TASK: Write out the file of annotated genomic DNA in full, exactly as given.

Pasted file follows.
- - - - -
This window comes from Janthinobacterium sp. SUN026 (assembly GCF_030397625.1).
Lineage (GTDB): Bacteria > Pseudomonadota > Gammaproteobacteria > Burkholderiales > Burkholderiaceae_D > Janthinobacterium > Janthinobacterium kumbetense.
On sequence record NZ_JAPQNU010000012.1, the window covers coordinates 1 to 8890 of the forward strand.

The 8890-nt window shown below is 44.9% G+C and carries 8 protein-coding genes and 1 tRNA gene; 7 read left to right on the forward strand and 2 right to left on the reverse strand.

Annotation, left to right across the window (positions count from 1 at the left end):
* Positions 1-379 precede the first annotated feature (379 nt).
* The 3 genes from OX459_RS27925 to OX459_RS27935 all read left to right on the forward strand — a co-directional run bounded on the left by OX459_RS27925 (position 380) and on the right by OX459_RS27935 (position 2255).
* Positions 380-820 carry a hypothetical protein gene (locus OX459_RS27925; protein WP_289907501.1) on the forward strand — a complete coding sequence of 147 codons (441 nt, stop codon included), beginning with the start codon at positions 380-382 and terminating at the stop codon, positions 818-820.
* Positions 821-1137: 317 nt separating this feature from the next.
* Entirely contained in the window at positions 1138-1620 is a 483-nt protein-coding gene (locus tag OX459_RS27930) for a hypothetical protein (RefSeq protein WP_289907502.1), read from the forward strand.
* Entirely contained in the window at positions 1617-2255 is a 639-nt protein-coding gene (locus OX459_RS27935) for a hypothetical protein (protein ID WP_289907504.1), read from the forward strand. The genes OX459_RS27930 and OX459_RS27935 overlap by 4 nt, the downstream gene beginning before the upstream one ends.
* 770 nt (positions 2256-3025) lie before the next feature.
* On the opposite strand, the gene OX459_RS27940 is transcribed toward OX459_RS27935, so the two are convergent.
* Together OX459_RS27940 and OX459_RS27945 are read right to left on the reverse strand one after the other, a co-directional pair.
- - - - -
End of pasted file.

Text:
This window comes from Janthinobacterium sp. SUN026 (assembly GCF_030397625.1).
Lineage (GTDB): Bacteria > Pseudomonadota > Gammaproteobacteria > Burkholderiales > Burkholderiaceae_D > Janthinobacterium > Janthinobacterium kumbetense.
On sequence record NZ_JAPQNU010000012.1, the window covers coordinates 1 to 8890 of the forward strand.

The 8890-nt window shown below is 44.9% G+C and carries 8 protein-coding genes and 1 tRNA gene; 7 read left to right on the forward strand and 2 right to left on the reverse strand.

Annotation, left to right across the window (positions count from 1 at the left end):
* Positions 1-379 precede the first annotated feature (379 nt).
* The 3 genes from OX459_RS27925 to OX459_RS27935 all read left to right on the forward strand — a co-directional run bounded on the left by OX459_RS27925 (position 380) and on the right by OX459_RS27935 (position 2255).
* Positions 380-820 carry a hypothetical protein gene (locus OX459_RS27925; protein WP_289907501.1) on the forward strand — a complete coding sequence of 147 codons (441 nt, stop codon included), beginning with the start codon at positions 380-382 and terminating at the stop codon, positions 818-820.
* Positions 821-1137: 317 nt separating this feature from the next.
* Entirely contained in the window at positions 1138-1620 is a 483-nt protein-coding gene (locus tag OX459_RS27930) for a hypothetical protein (RefSeq protein WP_289907502.1), read from the forward strand.
* Entirely contained in the window at positions 1617-2255 is a 639-nt protein-coding gene (locus OX459_RS27935) for a hypothetical protein (protein ID WP_289907504.1), read from the forward strand. The genes OX459_RS27930 and OX459_RS27935 overlap by 4 nt, the downstream gene beginning before the upstream one ends.
* 770 nt (positions 2256-3025) lie before the next feature.
* On the opposite strand, the gene OX459_RS27940 is transcribed toward OX459_RS27935, so the two are convergent.
* Together OX459_RS27940 and OX459_RS27945 are read right to left on the reverse strand one after the other, a co-directional pair.